Fluoride has been used in public drinking water since the 1940s. Since then, water fluoridation, as the treatment process is known, has been the source of public health praise and controversy. The mineral is well known for its oral health benefits. Fluoride remineralizes enamel and helps prevent cavities from forming. The Centers for Disease Control named fluoridated water as one of the “10 great public health achievements of the 20th century.”
While the well-researched benefits of this element use continue to outweigh health concerns, a recent article published in JAMA Pediatrics has once again raised concerns about its use. Critics of fluoride use have pointed toward the new research as proof that it is inherently dangerous. But is the consensus within the medical community, and what do these new findings actually say about “nature’s cavity fighter?”
Fluoride Use in the 20th Century
The National Institutes of Health provided these historical dates.
Fluoride research began in 1901 under the guidance of Dr. Frederick McKay H. V. Churchill, a chemist. He used photospectrographic analysis to determine that it was a potential cause of enamel discoloration. In the late 1930s, Dr. H. Trendley Dean, head of the Dental Hygiene Unit at the NIH, determined that low levels of fluoride will not result in staining of teeth. In 1945, Grand Rapids, Michigan became the first city to add the element to its public drinking water for the purposes of preventing cavities. In 1955, a study was conducted that found that cavity occurrence had dropped 60 percent since water fluoridation began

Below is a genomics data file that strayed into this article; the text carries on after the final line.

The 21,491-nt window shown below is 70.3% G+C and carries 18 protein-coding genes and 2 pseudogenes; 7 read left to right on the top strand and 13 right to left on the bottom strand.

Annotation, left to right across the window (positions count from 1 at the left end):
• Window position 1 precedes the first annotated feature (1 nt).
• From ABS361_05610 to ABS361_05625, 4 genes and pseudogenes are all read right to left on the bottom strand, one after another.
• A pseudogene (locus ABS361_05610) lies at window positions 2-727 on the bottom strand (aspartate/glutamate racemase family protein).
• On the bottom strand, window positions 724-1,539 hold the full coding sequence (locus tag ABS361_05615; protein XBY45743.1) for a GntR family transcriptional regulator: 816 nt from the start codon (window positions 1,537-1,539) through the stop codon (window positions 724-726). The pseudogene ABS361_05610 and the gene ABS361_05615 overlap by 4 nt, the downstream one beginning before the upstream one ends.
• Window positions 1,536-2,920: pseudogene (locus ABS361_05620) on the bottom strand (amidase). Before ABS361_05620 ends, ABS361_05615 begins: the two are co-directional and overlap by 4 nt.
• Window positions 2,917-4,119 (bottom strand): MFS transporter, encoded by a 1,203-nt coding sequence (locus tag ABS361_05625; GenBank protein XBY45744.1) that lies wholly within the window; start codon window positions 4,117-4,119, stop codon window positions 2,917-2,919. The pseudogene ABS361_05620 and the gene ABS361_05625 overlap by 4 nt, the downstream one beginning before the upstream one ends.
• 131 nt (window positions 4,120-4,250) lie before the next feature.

Water fluoridation now benefits around 200 million Americans, according to NIH.
Recent Findings on Fluoride Use in Pregnant Women
Last August, JAMA Pediatrics published an article. “Association Between Maternal Fluoride Exposure During Pregnancy and IQ Scores in Offspring in Canada”. The research concluded the following. “Fluoride exposure during pregnancy was associated with lower IQ scores in children aged 3 to 4 years.”. The article is based on a study of two groups. Women who were exposed to fluoride during pregnancy and a control group that was not.
Fluoride crosses from the mother to the unborn child through the placenta, the article noted. Fluoride also accumulates in brain regions that are involved in learning and memory. The article concludes that pregnant women should refrain from using fluoride to reduce the risk of their children having slightly lower IQ scores by age 3 and 4.
ADA Guidelines for Fluoride Use
Following the JAMA Pediatrics article’s publication, the American Dental Association announced that it remains committed to fluoride use as an effective tool to prevent cavities.
“The American Dental Association remains committed to fluoridation of public water supplies as the single most effective public health measure to help prevent tooth decay,” the ADA said through a public statement. That commitment, the ADA noted, is in light with other public health organizations. Such as the World Health Organization, U.S. Public Health Service, Centers for Disease Control and Prevention, American Medical Association and American Academy of Pediatrics.”
In light of the new study, many dental practices are taking a cautionary approach. Pregnant women should expect to be advised about the potential health concerns related to its use during pregnancy. At no point can a dentist require the use of fluoride. Patients always have the right to decline it.
If you live in the McAllen, TX area and have questions about fluoride use, we welcome you to contact Top Dental online or by calling (956) 618-5800. Dr. Joon Baek and the expert team of Top Dental offer a wide range of cosmetic and restorative treatment options.
Article Source: Amazines